He’d lost her for good this time. Their relationship, with all its ups and downs, had always been a bit like a rollercoaster ride, but it was a ride they were on together. Now, however, his ride with Wendy was over.
I wish I hadn’t seen her with him, Joey thought to himself as he scrambled awkwardly in the darkness of this unfamiliar room. If only he’d never seen them together he could accept this better, move on with his life even. If only he’d never seen them together maybe he could someday find a way to love again, find a way to live again. But no. Not after he’d seen her in that beast’s arms.
“Where are you, you monster?”
Coming here at night was probably a bad idea, he thought as he stubbed his foot against something hard and solid on the floor. In fact, there was no probably to it; it was a bad idea. A very bad idea.
Broken hearts aren’t known for making good decisions, though, and his broken heart was making all the decisions now, with a little help from the whiskey he’d downed earlier in the day.
“You ripped my heart out, and now its time I return the favor,” he spat into the darkness. He gripped his makeshift weapon – a long wooden stick with a sharp tip – tightly in his hands, realizing that this lapse in judgment could be more costly than he first thought.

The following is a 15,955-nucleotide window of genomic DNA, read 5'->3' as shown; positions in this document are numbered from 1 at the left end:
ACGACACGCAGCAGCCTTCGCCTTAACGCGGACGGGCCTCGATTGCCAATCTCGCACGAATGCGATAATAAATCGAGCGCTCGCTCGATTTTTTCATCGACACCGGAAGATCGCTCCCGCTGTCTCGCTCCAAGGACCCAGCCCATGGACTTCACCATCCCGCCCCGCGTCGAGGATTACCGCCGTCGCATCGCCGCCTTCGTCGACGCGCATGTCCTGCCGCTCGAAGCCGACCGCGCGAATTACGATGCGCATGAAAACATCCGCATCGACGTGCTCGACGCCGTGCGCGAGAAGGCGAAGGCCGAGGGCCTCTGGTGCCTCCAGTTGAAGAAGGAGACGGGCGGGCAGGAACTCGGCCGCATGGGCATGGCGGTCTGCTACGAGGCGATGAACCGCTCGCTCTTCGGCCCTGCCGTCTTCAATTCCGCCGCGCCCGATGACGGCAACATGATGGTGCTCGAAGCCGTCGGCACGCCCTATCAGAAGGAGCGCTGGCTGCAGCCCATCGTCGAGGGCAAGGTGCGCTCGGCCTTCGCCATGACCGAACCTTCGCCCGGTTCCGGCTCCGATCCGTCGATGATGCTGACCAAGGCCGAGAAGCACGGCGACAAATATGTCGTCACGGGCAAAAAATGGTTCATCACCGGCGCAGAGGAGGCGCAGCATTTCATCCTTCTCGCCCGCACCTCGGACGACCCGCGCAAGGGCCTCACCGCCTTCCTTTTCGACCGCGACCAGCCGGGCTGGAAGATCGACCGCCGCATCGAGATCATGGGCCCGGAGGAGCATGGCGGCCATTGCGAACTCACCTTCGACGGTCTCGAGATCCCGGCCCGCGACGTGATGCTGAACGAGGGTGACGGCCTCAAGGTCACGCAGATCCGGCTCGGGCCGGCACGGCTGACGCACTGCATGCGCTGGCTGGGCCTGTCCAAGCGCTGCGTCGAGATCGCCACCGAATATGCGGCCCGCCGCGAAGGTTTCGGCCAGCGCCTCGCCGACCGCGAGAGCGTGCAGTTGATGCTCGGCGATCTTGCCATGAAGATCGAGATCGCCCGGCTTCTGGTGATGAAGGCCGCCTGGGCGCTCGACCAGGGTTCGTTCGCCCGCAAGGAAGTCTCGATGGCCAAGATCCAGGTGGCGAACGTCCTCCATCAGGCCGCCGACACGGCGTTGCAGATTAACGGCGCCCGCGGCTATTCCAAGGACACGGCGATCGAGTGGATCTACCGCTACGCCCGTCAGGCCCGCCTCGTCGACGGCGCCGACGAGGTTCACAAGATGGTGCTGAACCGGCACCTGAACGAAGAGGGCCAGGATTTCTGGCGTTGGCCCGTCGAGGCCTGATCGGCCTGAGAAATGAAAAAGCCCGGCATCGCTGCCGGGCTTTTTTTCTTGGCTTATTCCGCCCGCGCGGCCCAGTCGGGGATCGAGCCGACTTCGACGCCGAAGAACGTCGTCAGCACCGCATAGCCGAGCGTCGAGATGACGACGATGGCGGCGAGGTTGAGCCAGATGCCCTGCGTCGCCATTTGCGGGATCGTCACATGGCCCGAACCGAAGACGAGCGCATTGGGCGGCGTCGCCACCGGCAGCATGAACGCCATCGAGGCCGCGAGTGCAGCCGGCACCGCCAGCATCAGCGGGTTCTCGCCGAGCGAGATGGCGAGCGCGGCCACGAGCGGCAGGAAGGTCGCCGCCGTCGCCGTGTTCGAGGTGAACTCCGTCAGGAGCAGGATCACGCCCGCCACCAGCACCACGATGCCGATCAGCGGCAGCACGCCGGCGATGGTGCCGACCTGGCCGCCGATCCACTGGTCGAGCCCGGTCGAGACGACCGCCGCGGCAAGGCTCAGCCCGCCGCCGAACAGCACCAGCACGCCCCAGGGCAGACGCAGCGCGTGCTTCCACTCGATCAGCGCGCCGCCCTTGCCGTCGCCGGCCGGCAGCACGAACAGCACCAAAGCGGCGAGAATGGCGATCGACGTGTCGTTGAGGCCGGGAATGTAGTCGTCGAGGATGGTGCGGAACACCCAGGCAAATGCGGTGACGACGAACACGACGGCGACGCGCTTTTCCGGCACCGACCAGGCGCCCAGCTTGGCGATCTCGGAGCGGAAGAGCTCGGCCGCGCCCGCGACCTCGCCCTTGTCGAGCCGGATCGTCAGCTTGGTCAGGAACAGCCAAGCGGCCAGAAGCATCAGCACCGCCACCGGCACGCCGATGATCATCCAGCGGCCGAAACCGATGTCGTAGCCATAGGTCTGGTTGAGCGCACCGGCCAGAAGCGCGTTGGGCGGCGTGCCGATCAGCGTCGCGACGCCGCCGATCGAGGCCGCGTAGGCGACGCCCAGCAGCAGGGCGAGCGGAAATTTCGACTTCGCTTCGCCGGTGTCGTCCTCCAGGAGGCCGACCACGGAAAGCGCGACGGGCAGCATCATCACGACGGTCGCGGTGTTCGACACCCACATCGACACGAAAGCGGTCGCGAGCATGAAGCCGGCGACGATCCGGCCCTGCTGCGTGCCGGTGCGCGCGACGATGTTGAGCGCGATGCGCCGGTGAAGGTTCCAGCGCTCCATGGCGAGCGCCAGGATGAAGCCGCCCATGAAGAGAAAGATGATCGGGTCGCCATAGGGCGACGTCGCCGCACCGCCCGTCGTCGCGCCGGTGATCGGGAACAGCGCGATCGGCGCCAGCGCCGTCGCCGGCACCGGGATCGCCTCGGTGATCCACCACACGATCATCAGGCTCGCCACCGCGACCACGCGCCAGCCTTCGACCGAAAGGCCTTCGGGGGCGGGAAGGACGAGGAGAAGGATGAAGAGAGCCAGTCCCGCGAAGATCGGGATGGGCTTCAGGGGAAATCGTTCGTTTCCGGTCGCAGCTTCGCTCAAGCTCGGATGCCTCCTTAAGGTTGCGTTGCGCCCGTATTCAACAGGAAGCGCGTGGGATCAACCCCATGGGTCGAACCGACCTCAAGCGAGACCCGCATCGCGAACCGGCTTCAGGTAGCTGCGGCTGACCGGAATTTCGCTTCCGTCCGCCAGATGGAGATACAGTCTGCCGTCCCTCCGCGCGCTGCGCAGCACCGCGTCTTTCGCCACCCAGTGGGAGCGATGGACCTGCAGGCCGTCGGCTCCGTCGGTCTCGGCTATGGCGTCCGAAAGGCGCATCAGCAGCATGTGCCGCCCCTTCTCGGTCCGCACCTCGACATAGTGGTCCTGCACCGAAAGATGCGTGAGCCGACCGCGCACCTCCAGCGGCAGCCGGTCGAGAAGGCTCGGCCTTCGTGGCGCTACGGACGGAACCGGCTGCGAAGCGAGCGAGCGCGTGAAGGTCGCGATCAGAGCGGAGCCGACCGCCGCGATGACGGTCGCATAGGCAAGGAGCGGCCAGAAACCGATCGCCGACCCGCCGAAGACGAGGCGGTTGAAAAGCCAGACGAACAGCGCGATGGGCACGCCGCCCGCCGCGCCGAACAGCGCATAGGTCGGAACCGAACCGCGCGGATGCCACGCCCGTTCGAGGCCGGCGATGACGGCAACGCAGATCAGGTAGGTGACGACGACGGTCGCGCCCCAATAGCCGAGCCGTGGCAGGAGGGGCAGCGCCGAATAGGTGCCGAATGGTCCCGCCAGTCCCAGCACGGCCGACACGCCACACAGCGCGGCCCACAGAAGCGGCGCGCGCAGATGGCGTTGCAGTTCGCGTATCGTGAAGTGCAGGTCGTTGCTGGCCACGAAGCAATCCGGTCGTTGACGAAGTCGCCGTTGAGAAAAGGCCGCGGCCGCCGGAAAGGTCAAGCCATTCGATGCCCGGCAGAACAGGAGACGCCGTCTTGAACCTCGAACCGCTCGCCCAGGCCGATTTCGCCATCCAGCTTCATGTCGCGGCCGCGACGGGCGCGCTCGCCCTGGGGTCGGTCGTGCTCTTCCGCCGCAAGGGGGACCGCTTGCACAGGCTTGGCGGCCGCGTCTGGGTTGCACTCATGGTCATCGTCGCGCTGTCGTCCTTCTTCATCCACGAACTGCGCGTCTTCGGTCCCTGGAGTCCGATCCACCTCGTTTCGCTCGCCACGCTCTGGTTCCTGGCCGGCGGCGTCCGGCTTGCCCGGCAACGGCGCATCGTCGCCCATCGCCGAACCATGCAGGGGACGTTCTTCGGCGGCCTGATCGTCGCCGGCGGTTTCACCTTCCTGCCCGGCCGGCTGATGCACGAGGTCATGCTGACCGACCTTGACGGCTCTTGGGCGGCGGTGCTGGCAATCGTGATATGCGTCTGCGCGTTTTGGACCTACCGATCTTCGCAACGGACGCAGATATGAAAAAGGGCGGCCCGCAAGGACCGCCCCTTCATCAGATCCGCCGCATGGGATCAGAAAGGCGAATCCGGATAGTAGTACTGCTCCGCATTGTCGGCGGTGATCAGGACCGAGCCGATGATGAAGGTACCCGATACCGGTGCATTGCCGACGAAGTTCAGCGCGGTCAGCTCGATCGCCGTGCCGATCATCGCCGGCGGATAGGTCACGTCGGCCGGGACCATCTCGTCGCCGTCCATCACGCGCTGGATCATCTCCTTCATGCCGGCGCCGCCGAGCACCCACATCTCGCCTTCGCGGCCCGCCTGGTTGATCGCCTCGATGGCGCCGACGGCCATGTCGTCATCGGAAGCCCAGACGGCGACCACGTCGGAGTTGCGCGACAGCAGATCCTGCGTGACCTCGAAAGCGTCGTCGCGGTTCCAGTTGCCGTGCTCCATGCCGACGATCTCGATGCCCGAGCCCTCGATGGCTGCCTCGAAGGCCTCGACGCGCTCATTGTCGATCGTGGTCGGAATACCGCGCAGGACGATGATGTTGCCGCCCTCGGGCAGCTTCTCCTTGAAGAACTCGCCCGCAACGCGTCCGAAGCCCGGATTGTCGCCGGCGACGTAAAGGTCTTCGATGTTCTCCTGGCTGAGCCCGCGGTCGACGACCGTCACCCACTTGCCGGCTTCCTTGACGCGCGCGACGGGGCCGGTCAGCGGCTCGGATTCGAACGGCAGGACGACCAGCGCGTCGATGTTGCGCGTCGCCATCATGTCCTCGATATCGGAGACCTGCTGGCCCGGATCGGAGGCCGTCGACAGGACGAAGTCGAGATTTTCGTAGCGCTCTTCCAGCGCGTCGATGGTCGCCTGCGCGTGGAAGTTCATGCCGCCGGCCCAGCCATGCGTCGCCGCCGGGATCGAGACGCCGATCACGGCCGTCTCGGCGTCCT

The monster that stole Wendy from him was close by now. Joey could smell the rotting stench that clung tightly to that vile creature’s filthy body.
He’s behind me, he thought. Joey spun around and felt the monster’s rancid breath slap him in the face. It was already too late. In the dark, now at point blank range, Joey could faintly make out the beast’s ghastly features, his pale, almost translucent skin, blood dripping from the corners of his mouth, crooked fang-like teeth resting over his disgusting lips.
The vampire hissed as he lunged forward and sunk his teeth into Joey’s neck, draining the lifeforce from him just as he’d done to Wendy.
I’m such an idiot, was Joey’s last thought before passing over to the other side.
“Don’t fight it, darling,” Wendy said from somewhere nearby, her voice raspy and dry and so different than the soft, melodic tone that Joey remembered. This wasn’t going the way he’d planned it in his heartsick head, but maybe it was just as well. Anything was better than living with the pain he’d been carrying around with him the last two days.
©2011 Daniel Slaten
Daniel Slaten took a three year break from writing – and life – to attend law school. He’s back now and rediscovering the joys of writing and of life.